1) The Anglo-Saxon land tax used for military purposes, especially the payment of the royal fleet (geld = payment or tribute in Old English). Hence Danegeld was the tax raised to pay tribute to the Danes in the tenth and early eleventh centuries.
(Wood, Michael. Domesday: A Search for the Roots of England, 213)
2) A tax paid in the eleventh and twelfth centuries to the king.
(Reynolds, Susan. An Introduction to the History of English Medieval Towns, 199)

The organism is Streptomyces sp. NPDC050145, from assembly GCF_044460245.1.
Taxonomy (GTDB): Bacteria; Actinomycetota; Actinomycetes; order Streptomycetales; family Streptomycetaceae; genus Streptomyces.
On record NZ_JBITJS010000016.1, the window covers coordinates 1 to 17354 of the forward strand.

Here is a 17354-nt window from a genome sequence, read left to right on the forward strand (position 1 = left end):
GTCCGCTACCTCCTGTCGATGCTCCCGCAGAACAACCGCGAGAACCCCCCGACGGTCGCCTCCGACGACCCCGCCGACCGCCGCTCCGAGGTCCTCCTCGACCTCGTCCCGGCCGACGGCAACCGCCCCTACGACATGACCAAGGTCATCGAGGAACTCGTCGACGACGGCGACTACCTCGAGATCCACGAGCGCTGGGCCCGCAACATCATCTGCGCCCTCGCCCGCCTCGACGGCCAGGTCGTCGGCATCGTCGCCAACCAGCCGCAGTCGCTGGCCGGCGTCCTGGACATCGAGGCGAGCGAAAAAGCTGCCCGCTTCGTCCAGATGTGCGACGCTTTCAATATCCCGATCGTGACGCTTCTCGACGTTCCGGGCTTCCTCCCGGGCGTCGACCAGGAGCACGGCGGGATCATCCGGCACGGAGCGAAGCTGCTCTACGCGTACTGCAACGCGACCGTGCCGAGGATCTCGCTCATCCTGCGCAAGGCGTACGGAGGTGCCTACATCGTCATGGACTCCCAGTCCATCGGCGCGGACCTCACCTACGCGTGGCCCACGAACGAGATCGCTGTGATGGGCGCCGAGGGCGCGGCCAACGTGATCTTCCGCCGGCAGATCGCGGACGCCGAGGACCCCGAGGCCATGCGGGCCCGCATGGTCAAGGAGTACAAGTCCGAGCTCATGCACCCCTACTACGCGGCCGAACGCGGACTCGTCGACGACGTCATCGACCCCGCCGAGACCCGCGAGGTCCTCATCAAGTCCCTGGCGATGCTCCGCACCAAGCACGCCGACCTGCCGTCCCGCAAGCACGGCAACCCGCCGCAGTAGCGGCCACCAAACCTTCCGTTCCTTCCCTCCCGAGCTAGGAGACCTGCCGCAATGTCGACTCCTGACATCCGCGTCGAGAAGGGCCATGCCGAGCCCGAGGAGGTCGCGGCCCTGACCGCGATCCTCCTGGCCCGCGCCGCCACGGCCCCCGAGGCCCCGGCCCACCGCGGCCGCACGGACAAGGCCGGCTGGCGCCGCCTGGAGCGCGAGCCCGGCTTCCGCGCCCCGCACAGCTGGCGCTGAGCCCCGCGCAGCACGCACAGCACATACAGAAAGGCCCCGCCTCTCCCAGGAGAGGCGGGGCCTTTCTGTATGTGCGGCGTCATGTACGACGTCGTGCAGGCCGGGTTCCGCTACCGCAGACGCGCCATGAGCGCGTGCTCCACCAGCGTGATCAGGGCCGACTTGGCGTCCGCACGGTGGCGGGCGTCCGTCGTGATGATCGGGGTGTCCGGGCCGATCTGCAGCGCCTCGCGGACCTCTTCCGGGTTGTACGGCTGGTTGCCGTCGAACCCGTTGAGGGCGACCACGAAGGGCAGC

*term definitions retrieved from Netserf’s Medieval Glossary
From the Anglo-Saxon Dooms, 560-975:
The North People’s Law
1. The North people’s king’s geld is thirty thousand thrymsas; fifteen thousand thrymsas are for the wergild, and fifteen thousand for the cynedom. The wer belongs to the kindred, and the cynebot to the people.
2. An archbishop’s and an aetheling’s wer-gild is fifteen thousand thrymsas.
3. A bishop’s and ealdorman’s, eight thousand thrymsas.
4. A hold’s and a king’s high-reeves, four thousand thrymsas.
5. A mass-thane’s and a secular thane’s, two thousand thrymsas.
6. A ceorl’s wergeld is two hundred and sixty-six thrymsas, that is two hundred shillings by Mercian law.